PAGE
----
Wednesday, October 29, 2008

Flood Victims in Dire Straits: Bush/McCain Eating Cake

As you vote
Please keep in mind the end of August, 2005
When Katrina thundered in and the levies broke
Where George Bush was
Remember again
Where George Bush was - through the hurricane rain.
Arizona: Birthday party: Pal: John McCain!

They ate cake, celebrated, right there on the tarmac
but did not eat it all (to save room for the yummy party snacks!)
Jubilant and festive as slurry was solidifying to muddy,
As you vote, be mindful:
The character of a man is reflected in his buddy.

Friday, October 24, 2008

Wednesday, October 22, 2008

Gus and Mary

It's my favorite guitar player/singer/songwriter again: Benjamin Impey.

Monday, October 20, 2008

Michael Tobias

In the early 1980's, when I was part time aerobics instructor working on a bachelor's in English, a genius breezed through the university to teach creative writing and I happened to take the class because it was at 2:30 T, TH.

He didn't stay more than a semester because he was not destined to stand still that long. He was patient but didn't have time for the insincere, which made me about 10% smarter in his presence. He encouraged me to write and work with writers, which I wound up doing by the end of the semester. He told me to write a sitcom pilot so I did. He suggested I write a radio piece a la NPR, so I did - and this was just a junior level class. He had several projects in development at the time, each with a bent toward motivating humanity into interacting with the world (that includes nature) through non-violence and actual use of our intelligence and conscience.

Michael Tobias was and still is one of my favorite people ever.

Over the years he'd contact me from time to time and I would attend screenings, educational events. The last time I saw him was about ten years ago at a reading he did in Santa Monica for Rage and Reason, a thriller to awaken our empathy for the animals we use as products - and an admonishment that we should knock it off.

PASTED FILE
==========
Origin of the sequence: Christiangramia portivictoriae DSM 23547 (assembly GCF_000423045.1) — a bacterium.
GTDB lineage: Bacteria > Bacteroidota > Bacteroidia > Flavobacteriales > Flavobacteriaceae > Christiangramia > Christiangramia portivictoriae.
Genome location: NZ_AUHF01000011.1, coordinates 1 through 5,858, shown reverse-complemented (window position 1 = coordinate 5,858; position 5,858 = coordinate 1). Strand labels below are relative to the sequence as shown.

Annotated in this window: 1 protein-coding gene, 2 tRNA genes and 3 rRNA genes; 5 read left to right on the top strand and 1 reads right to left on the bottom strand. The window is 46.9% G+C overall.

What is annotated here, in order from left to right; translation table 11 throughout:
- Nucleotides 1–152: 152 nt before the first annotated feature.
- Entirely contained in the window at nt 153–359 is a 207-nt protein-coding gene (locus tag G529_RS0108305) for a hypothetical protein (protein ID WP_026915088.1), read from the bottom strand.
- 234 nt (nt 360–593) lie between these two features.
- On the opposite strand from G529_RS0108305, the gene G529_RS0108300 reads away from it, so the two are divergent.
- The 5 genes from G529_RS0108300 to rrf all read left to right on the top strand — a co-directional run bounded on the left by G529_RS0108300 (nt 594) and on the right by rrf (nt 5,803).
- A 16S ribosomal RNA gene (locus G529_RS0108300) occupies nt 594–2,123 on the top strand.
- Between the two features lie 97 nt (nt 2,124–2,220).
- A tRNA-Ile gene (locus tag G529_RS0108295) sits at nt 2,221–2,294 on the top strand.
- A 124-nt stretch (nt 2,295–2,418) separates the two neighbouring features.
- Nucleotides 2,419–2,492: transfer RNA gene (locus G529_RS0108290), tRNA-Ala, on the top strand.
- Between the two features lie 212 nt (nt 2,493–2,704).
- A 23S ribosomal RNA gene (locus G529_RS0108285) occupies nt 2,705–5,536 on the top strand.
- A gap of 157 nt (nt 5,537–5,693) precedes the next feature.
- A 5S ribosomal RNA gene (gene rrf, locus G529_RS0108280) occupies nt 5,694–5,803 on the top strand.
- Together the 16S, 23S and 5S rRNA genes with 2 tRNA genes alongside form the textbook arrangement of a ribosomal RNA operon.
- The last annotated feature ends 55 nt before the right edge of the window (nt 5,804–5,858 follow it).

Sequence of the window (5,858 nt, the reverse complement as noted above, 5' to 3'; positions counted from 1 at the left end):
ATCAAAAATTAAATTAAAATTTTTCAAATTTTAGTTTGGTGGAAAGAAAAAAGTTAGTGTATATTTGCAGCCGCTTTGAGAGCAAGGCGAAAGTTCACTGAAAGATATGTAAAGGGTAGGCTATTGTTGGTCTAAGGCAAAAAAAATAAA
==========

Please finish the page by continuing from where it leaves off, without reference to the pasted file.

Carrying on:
He was the Voice of the Planet far before it would become trendy to think about environmentalism. He warned about global warming, over population, and exploitation.

He climbed arctic ice cliffs, wrote a novel about the worlds of Vermeer before The Girl with a Pearl Earring appeared in a book, and introduced me to an artist who said the child who paints the sky pink is actually onto something.

When I worked as a story editor in film in the second half of the 80's (a career path he led me to) producers all over town were going through a phase of trying to come up with the environmental thriller people would actually go see. Hollywood wanted to sound the alarm for the polar ice caps melting - but the priority was to bring in big Box Office.

Production meeting notes:

Producer: "Global warming huh... when will disaster strike?"

Story editor: "Well, it won't actually 'strike', but around 1999 we should start seeing enough evidence to get people to believe the problem is real."

P: "Hmm... kinda slow moving, isn't it?"

SE: "It'll be bad - but yeah, the crisis will be more of a drawn out anguish."

P: "Any chance this thing could happen all at once - stoppable by only one man?"

SE: "No, it's a kinda thing we all have to prevent, and if we succeed, we can never be sure it woulda happened."

By now there are lots of films on the subject - no perfect thriller better than reality so documentary is doing the job. But what changed? More people got interested. But look how long it took the message to get across, and what diligence it took to educate and enlighten - and how much certainty of purpose it takes to rise group intelligence by oh, say about 10%.

When I think of what is possible for a life well lived, what it would mean to participate with everything I have to offer or sum up from within, I routinely think of a few people: Steve Martin (I'm not that clever), Mother Theresa (too itchy) and Michael Tobias. What is the difference that drives people like these? For one, they don't seem interested in wasting time. Secondly, I don't think they see a reason to.